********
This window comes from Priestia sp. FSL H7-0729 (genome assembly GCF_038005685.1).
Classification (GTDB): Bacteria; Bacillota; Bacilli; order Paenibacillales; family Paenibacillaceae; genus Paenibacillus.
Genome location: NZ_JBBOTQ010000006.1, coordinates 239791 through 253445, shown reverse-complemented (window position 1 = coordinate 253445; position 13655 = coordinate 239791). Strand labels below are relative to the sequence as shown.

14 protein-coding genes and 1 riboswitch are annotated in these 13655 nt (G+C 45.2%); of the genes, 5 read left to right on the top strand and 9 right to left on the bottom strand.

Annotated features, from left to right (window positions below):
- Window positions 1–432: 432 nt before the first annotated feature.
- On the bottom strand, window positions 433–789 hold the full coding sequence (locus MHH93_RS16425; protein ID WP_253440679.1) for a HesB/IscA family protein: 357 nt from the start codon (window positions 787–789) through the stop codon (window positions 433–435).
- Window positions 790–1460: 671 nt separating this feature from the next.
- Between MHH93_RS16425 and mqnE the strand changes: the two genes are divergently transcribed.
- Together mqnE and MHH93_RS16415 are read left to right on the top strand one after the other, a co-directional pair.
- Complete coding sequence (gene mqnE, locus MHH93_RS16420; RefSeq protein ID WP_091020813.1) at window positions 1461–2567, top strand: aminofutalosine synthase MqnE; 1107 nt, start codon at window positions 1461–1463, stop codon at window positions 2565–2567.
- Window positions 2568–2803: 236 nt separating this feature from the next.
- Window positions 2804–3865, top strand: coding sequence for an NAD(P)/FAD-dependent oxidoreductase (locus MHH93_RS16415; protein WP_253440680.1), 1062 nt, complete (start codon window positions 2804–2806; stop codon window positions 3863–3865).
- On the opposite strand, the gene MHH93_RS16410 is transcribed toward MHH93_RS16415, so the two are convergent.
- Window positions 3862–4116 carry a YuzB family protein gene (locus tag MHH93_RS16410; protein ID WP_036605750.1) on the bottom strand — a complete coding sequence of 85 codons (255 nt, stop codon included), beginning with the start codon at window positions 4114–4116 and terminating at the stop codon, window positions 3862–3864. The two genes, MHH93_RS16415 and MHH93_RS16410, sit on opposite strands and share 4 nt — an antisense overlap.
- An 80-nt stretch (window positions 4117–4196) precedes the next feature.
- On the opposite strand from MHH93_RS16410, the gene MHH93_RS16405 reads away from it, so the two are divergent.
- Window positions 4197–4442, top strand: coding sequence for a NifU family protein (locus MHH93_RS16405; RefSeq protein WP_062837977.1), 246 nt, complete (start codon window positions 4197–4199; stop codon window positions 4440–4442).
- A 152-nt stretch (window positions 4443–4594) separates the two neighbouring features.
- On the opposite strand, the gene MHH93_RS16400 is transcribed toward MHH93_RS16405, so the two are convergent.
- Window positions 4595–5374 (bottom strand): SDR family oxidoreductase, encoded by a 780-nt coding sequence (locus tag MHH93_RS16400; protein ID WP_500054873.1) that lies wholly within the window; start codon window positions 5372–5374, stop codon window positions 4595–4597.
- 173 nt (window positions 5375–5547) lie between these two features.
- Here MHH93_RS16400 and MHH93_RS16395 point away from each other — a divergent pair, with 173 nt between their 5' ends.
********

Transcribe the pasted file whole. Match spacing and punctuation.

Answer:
This window comes from Priestia sp. FSL H7-0729 (genome assembly GCF_038005685.1).
Classification (GTDB): Bacteria; Bacillota; Bacilli; order Paenibacillales; family Paenibacillaceae; genus Paenibacillus.
Genome location: NZ_JBBOTQ010000006.1, coordinates 239791 through 253445, shown reverse-complemented (window position 1 = coordinate 253445; position 13655 = coordinate 239791). Strand labels below are relative to the sequence as shown.

14 protein-coding genes and 1 riboswitch are annotated in these 13655 nt (G+C 45.2%); of the genes, 5 read left to right on the top strand and 9 right to left on the bottom strand.

Annotated features, from left to right (window positions below):
- Window positions 1–432: 432 nt before the first annotated feature.
- On the bottom strand, window positions 433–789 hold the full coding sequence (locus MHH93_RS16425; protein ID WP_253440679.1) for a HesB/IscA family protein: 357 nt from the start codon (window positions 787–789) through the stop codon (window positions 433–435).
- Window positions 790–1460: 671 nt separating this feature from the next.
- Between MHH93_RS16425 and mqnE the strand changes: the two genes are divergently transcribed.
- Together mqnE and MHH93_RS16415 are read left to right on the top strand one after the other, a co-directional pair.
- Complete coding sequence (gene mqnE, locus MHH93_RS16420; RefSeq protein ID WP_091020813.1) at window positions 1461–2567, top strand: aminofutalosine synthase MqnE; 1107 nt, start codon at window positions 1461–1463, stop codon at window positions 2565–2567.
- Window positions 2568–2803: 236 nt separating this feature from the next.
- Window positions 2804–3865, top strand: coding sequence for an NAD(P)/FAD-dependent oxidoreductase (locus MHH93_RS16415; protein WP_253440680.1), 1062 nt, complete (start codon window positions 2804–2806; stop codon window positions 3863–3865).
- On the opposite strand, the gene MHH93_RS16410 is transcribed toward MHH93_RS16415, so the two are convergent.
- Window positions 3862–4116 carry a YuzB family protein gene (locus tag MHH93_RS16410; protein ID WP_036605750.1) on the bottom strand — a complete coding sequence of 85 codons (255 nt, stop codon included), beginning with the start codon at window positions 4114–4116 and terminating at the stop codon, window positions 3862–3864. The two genes, MHH93_RS16415 and MHH93_RS16410, sit on opposite strands and share 4 nt — an antisense overlap.
- An 80-nt stretch (window positions 4117–4196) precedes the next feature.
- On the opposite strand from MHH93_RS16410, the gene MHH93_RS16405 reads away from it, so the two are divergent.
- Window positions 4197–4442, top strand: coding sequence for a NifU family protein (locus MHH93_RS16405; RefSeq protein WP_062837977.1), 246 nt, complete (start codon window positions 4197–4199; stop codon window positions 4440–4442).
- A 152-nt stretch (window positions 4443–4594) separates the two neighbouring features.
- On the opposite strand, the gene MHH93_RS16400 is transcribed toward MHH93_RS16405, so the two are convergent.
- Window positions 4595–5374 (bottom strand): SDR family oxidoreductase, encoded by a 780-nt coding sequence (locus tag MHH93_RS16400; protein ID WP_500054873.1) that lies wholly within the window; start codon window positions 5372–5374, stop codon window positions 4595–4597.
- 173 nt (window positions 5375–5547) lie between these two features.
- Here MHH93_RS16400 and MHH93_RS16395 point away from each other — a divergent pair, with 173 nt between their 5' ends.